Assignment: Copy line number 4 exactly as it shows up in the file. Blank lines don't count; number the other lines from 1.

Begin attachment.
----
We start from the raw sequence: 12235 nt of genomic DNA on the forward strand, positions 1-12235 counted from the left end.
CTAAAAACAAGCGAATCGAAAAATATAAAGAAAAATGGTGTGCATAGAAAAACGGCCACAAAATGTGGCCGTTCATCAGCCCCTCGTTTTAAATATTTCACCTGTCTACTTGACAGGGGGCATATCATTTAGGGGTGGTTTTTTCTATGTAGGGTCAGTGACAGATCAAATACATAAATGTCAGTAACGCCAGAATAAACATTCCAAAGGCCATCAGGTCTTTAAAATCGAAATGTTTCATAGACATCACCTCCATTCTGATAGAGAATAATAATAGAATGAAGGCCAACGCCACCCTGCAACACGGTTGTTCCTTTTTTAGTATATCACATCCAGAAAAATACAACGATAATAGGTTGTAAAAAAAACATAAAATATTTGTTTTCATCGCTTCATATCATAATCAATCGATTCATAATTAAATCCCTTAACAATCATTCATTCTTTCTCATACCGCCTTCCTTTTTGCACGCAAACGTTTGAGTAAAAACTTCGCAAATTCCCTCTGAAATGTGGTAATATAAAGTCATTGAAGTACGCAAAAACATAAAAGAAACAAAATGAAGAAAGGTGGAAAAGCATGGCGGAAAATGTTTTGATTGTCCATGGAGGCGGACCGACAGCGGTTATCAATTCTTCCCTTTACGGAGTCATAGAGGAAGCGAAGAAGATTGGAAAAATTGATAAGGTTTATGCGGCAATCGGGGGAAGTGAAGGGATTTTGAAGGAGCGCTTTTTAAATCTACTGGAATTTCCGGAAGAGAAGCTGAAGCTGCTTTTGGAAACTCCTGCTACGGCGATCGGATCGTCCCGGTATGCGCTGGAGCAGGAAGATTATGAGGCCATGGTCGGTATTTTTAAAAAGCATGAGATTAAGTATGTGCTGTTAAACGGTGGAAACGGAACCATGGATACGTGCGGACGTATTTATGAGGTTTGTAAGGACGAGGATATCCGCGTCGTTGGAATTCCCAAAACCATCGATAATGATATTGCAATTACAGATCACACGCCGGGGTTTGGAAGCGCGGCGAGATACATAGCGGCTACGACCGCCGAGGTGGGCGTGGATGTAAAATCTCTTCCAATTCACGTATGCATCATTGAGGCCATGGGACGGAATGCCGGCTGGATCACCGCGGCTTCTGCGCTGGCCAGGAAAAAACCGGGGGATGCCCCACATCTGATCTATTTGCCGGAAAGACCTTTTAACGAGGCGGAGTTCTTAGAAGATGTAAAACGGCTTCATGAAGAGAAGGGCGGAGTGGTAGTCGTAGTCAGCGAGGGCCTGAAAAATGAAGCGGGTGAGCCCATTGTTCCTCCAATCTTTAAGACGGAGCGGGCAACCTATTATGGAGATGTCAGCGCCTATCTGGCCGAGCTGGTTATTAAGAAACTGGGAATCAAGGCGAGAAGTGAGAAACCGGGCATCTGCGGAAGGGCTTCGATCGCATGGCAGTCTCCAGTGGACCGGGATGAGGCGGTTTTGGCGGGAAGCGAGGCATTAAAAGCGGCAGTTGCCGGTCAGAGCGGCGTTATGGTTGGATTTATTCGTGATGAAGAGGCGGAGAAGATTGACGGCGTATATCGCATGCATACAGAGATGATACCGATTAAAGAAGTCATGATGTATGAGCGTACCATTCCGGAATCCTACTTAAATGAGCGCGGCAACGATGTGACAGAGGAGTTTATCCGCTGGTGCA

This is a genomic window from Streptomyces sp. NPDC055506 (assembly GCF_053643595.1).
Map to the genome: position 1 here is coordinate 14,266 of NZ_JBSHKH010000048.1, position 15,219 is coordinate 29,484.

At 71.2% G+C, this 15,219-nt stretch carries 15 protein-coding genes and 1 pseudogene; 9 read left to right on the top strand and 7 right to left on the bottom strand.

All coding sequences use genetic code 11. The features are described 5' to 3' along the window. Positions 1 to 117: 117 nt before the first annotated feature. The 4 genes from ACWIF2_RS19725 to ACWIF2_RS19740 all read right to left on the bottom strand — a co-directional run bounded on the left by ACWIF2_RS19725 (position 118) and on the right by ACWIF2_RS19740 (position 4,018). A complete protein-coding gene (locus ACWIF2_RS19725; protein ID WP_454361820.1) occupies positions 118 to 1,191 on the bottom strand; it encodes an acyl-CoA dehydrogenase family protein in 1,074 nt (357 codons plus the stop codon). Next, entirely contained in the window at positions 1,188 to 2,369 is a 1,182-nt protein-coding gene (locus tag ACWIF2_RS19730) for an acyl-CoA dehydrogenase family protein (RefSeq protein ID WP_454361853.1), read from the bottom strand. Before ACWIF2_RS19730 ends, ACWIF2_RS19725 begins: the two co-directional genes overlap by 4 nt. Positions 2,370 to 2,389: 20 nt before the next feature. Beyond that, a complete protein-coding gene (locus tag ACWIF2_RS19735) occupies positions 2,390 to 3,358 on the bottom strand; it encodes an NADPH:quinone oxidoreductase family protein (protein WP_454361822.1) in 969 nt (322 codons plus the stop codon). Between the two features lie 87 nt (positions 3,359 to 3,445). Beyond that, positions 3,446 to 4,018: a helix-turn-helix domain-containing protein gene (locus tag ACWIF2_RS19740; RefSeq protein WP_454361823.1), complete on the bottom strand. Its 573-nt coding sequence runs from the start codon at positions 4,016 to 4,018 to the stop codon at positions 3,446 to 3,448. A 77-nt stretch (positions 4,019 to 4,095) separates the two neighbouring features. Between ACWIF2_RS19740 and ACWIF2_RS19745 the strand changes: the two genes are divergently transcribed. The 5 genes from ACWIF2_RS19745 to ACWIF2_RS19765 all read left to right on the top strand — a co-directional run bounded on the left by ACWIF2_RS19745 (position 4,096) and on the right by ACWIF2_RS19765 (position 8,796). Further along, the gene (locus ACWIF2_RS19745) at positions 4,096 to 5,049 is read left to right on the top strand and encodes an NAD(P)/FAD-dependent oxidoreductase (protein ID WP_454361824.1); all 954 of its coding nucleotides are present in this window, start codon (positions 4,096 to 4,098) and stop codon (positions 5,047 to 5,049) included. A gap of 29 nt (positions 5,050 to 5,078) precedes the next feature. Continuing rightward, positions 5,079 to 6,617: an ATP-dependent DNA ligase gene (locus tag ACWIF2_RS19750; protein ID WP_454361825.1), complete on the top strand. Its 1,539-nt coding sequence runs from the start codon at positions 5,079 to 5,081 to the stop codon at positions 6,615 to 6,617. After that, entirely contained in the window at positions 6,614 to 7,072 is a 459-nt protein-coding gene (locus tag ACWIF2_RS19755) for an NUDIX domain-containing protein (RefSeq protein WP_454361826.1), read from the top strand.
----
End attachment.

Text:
Map to the genome: position 1 here is coordinate 14,266 of NZ_JBSHKH010000048.1, position 15,219 is coordinate 29,484.